Woolly Apple Aphid
The woolly apple aphid is native to North America and found throughout Utah. Adults and immature aphids are reddish-purple in color with a white, waxy covering. From a distance, a colony of woolly apple aphids appears as mass of cotton on the tree. This cottony mass is a result of long, white, filamentous, waxy secretions from the back of the adult aphids. This waxy mass protects the woolly aphid from insecticides, weather, and natural enemies. Without chemical or natural controls, woolly apple aphids can increase to high numbers in apple orchards.
These aphids overwinter primarily on the roots, but sometimes in cracks and crevices in the tree canopy. If the winter is mild, aphids that overwintered in the tree will start to reproduce and form cottony colonies in early to mid spring. Every year, a portion of aphids on the roots will migrate up to the tree to form additional feeding colonies. A harsh winter will kill above-ground aphids, and in those years, aphids are not noticed in trees until mid to late spring. As the aphids feed, galls form on the twigs or roots. Cottony colonies are visible by mid to late June.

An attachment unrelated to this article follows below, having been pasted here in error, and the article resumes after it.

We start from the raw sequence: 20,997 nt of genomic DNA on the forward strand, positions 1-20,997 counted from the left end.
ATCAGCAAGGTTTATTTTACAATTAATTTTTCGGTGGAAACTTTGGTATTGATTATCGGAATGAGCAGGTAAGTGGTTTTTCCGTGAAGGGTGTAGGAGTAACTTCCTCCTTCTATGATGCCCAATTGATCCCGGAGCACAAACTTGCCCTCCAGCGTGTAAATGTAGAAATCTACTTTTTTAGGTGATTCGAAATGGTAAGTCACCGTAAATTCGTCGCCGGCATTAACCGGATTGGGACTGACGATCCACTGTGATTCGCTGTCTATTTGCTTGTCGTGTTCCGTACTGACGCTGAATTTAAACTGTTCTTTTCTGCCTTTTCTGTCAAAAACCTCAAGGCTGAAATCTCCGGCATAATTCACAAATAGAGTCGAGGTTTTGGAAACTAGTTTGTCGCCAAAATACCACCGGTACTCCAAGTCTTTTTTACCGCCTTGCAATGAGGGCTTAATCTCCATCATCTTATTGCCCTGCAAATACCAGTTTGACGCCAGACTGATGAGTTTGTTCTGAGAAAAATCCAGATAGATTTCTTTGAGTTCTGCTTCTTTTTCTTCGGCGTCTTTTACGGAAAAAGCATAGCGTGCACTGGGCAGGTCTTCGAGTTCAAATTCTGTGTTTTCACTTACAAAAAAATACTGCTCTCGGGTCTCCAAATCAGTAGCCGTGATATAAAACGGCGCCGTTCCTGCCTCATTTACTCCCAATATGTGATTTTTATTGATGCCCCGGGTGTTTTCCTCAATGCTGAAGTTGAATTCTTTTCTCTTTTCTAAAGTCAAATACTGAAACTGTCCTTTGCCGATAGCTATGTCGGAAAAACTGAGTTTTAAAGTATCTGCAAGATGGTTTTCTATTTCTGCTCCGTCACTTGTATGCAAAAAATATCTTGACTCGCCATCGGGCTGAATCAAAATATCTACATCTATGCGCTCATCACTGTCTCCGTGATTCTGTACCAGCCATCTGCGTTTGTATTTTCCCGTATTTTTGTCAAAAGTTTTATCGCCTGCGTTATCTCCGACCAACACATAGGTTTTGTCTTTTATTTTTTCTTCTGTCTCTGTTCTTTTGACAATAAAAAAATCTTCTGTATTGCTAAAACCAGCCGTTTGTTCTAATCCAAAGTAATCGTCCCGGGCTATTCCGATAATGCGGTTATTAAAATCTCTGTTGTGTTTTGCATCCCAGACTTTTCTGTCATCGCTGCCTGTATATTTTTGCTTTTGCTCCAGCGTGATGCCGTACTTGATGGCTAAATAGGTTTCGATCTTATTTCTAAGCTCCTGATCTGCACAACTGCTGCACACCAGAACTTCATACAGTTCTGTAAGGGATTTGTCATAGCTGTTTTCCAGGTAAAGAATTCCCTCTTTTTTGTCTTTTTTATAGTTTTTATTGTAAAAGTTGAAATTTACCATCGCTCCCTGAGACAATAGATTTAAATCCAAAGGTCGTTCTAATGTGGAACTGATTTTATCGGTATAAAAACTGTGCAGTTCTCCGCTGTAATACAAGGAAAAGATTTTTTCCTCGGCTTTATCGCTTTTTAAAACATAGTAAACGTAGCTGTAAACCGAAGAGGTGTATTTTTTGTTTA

- Galls on roots and twigs that sometimes crack
- Loss of vigor due to heavy root feeding
- Cottony masses on twigs and wounds
- Leaf drop
Start monitoring for cottony colonies in mid spring by checking root suckers and edges of pruning cuts and wounds.
Woolly apple aphids are controlled with broad-spectrum insecticides like carbaryl, malathion, or a pyrethroid applied when colonies are first noticeable in the tree canopy. In order to increase insecticide efficacy, add horticultural oil. Without oil, the insecticide has difficulty penetrating the waxy covering of the colony. Dormant oil sprays are not fully effective because most of the aphid population are on the roots during winter.
- Residential: insecticidal soap°, horticultural mineral oil°, acetamiprid, azadirachtin°, or malathion
- Commercial: click here